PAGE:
A More Interesting Supreme Court Term Coming Up

By Mike Dorf

The Supreme Court Review Session at the Practicing Law Institute last week was, as anticipated, great fun and very informative.  There was some disagreement among us panelists about whether to characterize the 2010 Term as "boring," but a general consensus emerged that the coming Term promises to be more exciting.  That assessment certainly was not based on the cases already on the Court's docket.  There are a few mildly interesting questions:  whether the police need a warrant to attach a GPS tracking device to a car; the scope of the "ministerial exception" to Title VII; and whether FCC indecency regulation is unconstitutionally vague.  But none of these is a blockbuster.

The anticipation of importance relates to the following issues that will be posed in cases that are likely to come to the Court within the next several months: 1) Whether the individual mandate of the Patient Protection and Affordable Care Act is within Congressional power? 2) Whether the Defense of Marriage Act is valid?  3) Whether there is a constitutional right to same-sex marriage?  and 4) What is the standard for judging race-based affirmative action programs at state universities now that Justice Kennedy, rather than Justice O'Connor, is the median Justice on this issue.

Can and will the Supreme Court duck any of the aforementioned issues?  Let's consider them in turn.

1) So far only one federal appeals court, the 6th Circuit, has ruled on the constitutionality of the PPACA, upholding it.  That, in itself, may be all the SCOTUS needs to justify granting cert, and indeed, political considerations aside, that's what I would counsel.  We have here a major piece of federal legislation.  There have been doubts raised about its validity, and they are sufficiently substantial to have led district judges to invalidate it.  Why wait?  Well, one answer might be that the Justices want to be taken off the hook.  If all of the circuits uphold the mandate, then the Court can tell itself that the doubts have been resolved.  But this seems unlikely, especially if one of the circuits invalidates the mandate, at which point the issue will be unduckable.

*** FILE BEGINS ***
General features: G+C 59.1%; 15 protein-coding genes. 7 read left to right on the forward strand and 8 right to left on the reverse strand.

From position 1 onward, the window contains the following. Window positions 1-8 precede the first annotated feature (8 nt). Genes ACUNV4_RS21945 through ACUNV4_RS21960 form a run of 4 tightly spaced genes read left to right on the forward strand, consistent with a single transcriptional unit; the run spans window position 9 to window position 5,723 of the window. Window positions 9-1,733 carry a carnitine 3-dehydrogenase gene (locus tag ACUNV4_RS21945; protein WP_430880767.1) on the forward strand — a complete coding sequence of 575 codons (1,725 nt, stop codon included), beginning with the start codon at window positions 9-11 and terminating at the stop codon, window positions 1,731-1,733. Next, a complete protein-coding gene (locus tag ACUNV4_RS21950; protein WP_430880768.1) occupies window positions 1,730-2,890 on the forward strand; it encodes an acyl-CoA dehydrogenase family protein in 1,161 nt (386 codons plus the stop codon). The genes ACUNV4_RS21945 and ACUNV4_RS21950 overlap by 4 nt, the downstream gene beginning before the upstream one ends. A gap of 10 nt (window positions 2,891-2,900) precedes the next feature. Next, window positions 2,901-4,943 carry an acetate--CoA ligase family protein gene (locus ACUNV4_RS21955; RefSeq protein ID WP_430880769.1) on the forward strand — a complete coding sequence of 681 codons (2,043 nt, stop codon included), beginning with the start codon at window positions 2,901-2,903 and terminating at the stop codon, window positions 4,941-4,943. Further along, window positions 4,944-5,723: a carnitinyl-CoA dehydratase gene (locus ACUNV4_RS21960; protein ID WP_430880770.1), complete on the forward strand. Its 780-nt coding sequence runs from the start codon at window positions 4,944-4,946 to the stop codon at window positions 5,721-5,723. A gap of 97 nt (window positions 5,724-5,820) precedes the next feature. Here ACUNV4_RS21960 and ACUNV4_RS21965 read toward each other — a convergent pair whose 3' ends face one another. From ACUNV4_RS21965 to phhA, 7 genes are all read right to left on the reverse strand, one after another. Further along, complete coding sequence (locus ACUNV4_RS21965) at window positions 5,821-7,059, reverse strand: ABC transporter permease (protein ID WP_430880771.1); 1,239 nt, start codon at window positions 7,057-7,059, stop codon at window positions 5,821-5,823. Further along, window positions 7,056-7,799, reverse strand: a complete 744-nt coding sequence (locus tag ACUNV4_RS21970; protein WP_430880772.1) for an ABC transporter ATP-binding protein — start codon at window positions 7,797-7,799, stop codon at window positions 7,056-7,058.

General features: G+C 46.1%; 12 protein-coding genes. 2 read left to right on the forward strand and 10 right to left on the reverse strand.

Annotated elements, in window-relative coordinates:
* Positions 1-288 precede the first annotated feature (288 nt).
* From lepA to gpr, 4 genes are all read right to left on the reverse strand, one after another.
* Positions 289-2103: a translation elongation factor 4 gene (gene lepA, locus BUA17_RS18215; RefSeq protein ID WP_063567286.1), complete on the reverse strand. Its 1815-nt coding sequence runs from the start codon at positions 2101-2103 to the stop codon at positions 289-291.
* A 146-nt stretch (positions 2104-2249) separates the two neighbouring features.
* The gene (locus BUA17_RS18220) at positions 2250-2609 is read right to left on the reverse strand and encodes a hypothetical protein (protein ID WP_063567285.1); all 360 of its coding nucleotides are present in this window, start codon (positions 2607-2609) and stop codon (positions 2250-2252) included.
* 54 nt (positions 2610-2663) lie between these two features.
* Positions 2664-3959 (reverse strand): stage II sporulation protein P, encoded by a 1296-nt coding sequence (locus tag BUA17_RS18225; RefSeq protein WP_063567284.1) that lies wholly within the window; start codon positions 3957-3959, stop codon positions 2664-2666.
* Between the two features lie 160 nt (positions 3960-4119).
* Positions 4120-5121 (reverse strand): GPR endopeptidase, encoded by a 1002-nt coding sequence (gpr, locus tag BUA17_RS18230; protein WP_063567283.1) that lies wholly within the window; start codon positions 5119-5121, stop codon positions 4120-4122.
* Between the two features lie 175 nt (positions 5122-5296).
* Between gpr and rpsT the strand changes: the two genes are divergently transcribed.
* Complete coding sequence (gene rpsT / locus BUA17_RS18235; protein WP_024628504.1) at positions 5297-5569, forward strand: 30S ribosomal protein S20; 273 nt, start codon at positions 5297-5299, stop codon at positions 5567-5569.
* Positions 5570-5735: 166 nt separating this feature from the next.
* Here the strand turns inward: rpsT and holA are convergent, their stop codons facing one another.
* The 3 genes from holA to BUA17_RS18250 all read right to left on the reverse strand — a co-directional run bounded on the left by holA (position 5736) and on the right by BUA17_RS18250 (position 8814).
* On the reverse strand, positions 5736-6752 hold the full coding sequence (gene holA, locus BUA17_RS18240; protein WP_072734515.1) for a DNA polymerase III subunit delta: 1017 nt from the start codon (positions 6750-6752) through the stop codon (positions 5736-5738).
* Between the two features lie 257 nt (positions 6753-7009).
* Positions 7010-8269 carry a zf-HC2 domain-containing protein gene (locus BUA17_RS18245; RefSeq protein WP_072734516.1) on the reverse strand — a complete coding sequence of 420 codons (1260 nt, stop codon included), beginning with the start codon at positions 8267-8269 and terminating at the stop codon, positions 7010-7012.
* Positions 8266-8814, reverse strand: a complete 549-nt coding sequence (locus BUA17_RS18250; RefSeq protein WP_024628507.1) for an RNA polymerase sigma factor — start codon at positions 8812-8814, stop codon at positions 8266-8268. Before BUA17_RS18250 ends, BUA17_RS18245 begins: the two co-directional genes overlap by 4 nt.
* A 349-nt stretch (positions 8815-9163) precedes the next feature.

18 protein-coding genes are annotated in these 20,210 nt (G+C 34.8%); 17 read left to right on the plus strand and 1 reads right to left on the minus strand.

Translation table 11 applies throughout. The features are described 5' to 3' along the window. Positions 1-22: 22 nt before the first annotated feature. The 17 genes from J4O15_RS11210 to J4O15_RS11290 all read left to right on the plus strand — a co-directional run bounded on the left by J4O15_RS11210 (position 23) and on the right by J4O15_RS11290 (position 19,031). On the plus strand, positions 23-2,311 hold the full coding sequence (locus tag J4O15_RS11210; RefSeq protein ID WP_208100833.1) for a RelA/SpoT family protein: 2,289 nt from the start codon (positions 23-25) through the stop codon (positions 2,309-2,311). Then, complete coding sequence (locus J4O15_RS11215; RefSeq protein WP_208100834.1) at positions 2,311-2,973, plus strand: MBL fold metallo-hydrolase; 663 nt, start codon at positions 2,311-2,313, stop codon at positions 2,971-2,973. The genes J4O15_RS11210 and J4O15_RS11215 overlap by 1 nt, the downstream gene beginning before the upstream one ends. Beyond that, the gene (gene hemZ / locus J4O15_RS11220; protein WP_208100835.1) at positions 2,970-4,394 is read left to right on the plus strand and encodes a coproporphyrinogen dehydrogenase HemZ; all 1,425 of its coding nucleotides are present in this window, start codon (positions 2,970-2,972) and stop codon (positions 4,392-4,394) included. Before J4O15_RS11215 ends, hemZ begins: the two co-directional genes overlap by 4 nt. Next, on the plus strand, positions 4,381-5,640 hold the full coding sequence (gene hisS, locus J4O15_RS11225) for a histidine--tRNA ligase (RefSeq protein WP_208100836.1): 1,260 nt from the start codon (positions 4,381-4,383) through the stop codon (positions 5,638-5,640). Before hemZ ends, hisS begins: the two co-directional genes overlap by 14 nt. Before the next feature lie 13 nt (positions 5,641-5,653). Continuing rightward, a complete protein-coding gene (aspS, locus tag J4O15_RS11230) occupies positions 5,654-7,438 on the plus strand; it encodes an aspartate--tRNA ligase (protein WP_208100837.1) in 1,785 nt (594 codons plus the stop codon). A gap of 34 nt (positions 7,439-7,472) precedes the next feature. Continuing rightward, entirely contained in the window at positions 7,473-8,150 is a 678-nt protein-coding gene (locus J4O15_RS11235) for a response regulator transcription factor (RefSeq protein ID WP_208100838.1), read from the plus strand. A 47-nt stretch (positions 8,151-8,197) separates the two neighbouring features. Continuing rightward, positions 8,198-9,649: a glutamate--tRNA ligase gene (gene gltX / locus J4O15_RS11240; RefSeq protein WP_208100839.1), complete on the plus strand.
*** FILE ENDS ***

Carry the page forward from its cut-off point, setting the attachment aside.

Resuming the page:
2) The validity of DOMA is still pending before the First Circuit, and has been raised in litigation that will eventually go to the Second Circuit.  As currently configured, Congress is extremely unlikely to repeal DOMA, so its validity will not be mooted by legislation.  If a circuit court invalidates DOMA on any ground, I would expect the Supreme Court to grant cert.  I could see the Court taking the case even if DOMA is upheld in the circuit courts, but that seems somewhat less likely.

3) Depending on how the lower courts resolve the issues, a DOMA case could present the question whether there is a constitutional right to same-sex marriage (or it could simply present a federalism/full-faith-and-credit question).  The direct same-sex marriage question could also be presented by the Ninth Circuit litigation over Prop 8.  That case continues to be stalled, and the procedural questions regarding standing could mean no ruling on the merits for another year or more.  If the Ninth Circuit reaches the merits, and finds a right to same-sex marriage, and that ruling survives en banc reconsideration, then I would expect the Court to take the case.  But I think the odds are somewhat against all of that happening in time for the SCOTUS to hear the case in the coming Term.

4) The affirmative action case hasn't gotten much play in the national press, but it's potentially a big one.   Here's Judge Edith Jones, writing for herself and four other conservative 5th Circuit judges, dissenting from the denial of rehearing en banc in Fisher v. Univ of Texas: 
By a narrow margin, this court has voted not to rehear this case en banc. I respectfully dissent. This panel decision essentially abdicates judicial review of a race-conscious admissions program for undergraduate University of Texas students that favors two groups, African–Americans and Hispanics, in one of the most ethnically diverse states in the United States. The panel purports to apply the Supreme Court's decision in Grutter v. Bollinger, which authorized some race conscious admissions to Michigan Law School to foster educational “diversity.” The panel's opinion, however, extends Grutter in three ways. First, it adopts a new “serious good faith consideration” standard of review, watering down Grutter's reliance on strict narrow tailoring. Second, it authorizes the University's race-conscious admissions program although a race-neutral state law (the Top Ten Percent Law) had already fostered increased campus racial diversity. Finally, the panel appears to countenance an unachievable and unrealistic goal of racial diversity at the classroom level to support the University's race-conscious policy. This decision in effect gives a green light to all public higher education institutions in this circuit, and perhaps beyond, to administer racially conscious admissions programs without following the narrow tailoring that Grutter requires.
That's what's known in the trade as a cert petition masquerading as a dissent.  I think the Court will grant.  So, if I had to bet, I'd say that the Court hears the individual mandate and affirmative action cases this Term, but not the DOMA or same-sex marriage case.  I wouldn't bet a lot, though.

Postscript:  Earlier in the week, I promised to take a crack at a stump speech for President Obama.  By the time I finished, it was long for a blog post, so I'm going to run it as a Verdict column next week--along with an accompanying post.